Pupils take part in clash of the ancient civilisations

Youngsters from St Nicholas Priory primary school dress as Greeks and Romans.PHOTO: Nick Butcher

Youngsters from St Nicholas Priory primary school dress as Greeks and Romans.PHOTO: Nick Butcher - Credit: Nick Butcher

Shoppers were caught off guard in Great Yarmouth's busy Market Place this week when dozens of Greeks and Romans invaded the shopping hub.

But there was no need for alarm.

The cheerful raid was mounted by toga-clad school children who wanted only to hold a civilised discussion about which empire was best.

Some 96 youngsters were marched from the gates of St Nicholas Priory Primary School to hold a 'conscience alley' where each made claims about why everyone should join them.

The battle of civilisations marked the culmination of a more than a term's work for the Year 4 children who finally got to decide which one they would rather be.


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Taking into account issues like democracy, literature and, importantly, the style of clothes – Greece emerged triumphant, its student champions managing to recruit the most supporters to their superior culture.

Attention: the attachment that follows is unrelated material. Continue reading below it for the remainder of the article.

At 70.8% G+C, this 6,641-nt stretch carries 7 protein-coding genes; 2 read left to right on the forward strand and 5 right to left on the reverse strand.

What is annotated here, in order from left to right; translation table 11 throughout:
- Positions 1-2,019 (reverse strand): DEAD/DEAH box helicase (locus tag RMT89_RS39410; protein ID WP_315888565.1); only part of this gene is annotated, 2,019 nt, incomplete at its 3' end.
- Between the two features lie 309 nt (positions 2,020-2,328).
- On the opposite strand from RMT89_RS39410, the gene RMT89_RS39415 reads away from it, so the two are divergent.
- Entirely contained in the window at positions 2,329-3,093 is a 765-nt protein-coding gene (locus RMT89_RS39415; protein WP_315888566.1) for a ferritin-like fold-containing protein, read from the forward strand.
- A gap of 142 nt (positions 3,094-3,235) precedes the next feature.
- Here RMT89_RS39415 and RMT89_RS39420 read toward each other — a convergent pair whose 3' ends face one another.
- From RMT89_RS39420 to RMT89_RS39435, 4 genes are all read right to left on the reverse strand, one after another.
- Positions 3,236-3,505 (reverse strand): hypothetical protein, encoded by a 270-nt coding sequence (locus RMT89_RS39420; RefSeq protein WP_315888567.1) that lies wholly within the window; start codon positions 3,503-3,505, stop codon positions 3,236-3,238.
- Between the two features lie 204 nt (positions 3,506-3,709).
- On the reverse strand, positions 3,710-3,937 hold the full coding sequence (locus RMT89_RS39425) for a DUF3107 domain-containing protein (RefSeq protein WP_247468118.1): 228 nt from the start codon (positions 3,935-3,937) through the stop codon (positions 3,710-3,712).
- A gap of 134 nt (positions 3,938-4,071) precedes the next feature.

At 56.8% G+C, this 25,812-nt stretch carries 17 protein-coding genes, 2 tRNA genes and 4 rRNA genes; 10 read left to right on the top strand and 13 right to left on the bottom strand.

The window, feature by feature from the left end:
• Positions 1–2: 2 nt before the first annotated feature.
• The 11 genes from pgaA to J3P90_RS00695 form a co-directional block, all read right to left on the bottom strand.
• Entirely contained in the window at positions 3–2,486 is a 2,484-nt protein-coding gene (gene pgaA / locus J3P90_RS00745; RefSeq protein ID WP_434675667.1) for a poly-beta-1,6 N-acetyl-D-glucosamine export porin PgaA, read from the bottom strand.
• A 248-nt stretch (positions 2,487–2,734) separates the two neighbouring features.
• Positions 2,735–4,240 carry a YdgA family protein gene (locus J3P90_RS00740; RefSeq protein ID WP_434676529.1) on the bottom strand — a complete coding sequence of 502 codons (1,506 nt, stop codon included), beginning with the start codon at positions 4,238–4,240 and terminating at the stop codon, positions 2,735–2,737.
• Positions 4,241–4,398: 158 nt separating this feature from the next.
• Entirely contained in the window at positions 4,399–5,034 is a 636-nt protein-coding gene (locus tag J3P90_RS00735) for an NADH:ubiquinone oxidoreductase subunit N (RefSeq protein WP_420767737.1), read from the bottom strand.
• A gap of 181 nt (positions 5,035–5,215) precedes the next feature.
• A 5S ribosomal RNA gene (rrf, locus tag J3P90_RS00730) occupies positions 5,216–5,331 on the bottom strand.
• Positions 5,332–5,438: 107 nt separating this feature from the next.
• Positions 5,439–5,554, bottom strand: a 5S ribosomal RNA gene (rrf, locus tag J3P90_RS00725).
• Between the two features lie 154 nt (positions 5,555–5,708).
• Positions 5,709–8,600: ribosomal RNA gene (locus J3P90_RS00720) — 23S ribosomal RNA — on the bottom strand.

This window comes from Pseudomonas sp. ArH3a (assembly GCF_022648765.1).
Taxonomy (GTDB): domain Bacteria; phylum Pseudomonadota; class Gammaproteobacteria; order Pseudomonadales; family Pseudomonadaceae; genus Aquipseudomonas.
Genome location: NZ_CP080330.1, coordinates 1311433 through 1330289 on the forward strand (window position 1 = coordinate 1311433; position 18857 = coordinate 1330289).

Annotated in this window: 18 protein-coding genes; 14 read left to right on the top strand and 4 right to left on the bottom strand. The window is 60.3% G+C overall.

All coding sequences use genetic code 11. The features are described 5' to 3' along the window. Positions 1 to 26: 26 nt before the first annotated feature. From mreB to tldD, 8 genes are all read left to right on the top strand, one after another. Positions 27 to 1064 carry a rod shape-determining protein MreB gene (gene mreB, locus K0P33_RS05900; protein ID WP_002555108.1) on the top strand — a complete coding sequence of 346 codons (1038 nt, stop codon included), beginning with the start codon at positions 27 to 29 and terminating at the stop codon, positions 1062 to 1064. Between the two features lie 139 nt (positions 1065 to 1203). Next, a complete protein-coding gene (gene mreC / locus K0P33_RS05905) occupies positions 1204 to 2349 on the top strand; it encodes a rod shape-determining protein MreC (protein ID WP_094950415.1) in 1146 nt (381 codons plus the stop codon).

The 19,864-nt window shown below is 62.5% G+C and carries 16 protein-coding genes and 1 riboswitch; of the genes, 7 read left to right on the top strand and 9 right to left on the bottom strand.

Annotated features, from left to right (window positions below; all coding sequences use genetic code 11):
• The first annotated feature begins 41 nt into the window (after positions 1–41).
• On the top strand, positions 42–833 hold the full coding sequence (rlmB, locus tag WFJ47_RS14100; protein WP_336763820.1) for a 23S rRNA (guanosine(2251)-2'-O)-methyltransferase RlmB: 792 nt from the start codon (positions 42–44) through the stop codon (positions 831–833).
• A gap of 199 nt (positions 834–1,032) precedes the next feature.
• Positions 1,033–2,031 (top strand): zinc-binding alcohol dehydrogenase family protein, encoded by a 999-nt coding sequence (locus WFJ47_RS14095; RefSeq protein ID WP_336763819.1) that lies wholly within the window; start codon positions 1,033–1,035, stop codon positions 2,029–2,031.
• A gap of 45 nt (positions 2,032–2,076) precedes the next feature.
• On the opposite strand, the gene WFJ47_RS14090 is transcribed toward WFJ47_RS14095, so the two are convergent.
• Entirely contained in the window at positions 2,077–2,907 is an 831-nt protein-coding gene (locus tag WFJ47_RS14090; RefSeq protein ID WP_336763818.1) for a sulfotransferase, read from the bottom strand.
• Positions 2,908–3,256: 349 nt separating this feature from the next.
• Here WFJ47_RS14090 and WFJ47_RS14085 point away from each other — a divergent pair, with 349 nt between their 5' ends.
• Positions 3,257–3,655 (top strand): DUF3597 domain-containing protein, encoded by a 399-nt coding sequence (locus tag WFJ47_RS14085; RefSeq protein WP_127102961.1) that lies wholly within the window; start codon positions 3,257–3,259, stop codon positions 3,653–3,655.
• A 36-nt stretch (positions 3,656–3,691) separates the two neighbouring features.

Emily Lamacraft, aged eight, said she chose to be Greek because she had an outfit at home that was similar to what they would have worn. She was happy to dress up in public and take her work to the streets and enjoyed the performance aspect of being on show.

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She said the whole project had been fun and that she liked learning about history. Dressing up helped to bring the ancient world to life, and ultimately she decided Greeks were best. Teacher Charlotte Thornhill said the school always liked to create something 'real' at the end of a topic for the children to work towards.

Each side had to take on board all they had learned and to argue their case convincingly in public.

Ultimately it was a chance to answer their topic question which was 'Who would you rather be a Roman or a Greek?'

Many children, she added, had really got into the spirit of the event supplying beautiful costumes and wielding super props they had made in school.

Previous topics had resulted in a public exhibition at Great Yarmouth Library galleries and a documentary showcase at St George's Theatre attended by broadcaster and actor Tony Robinson.

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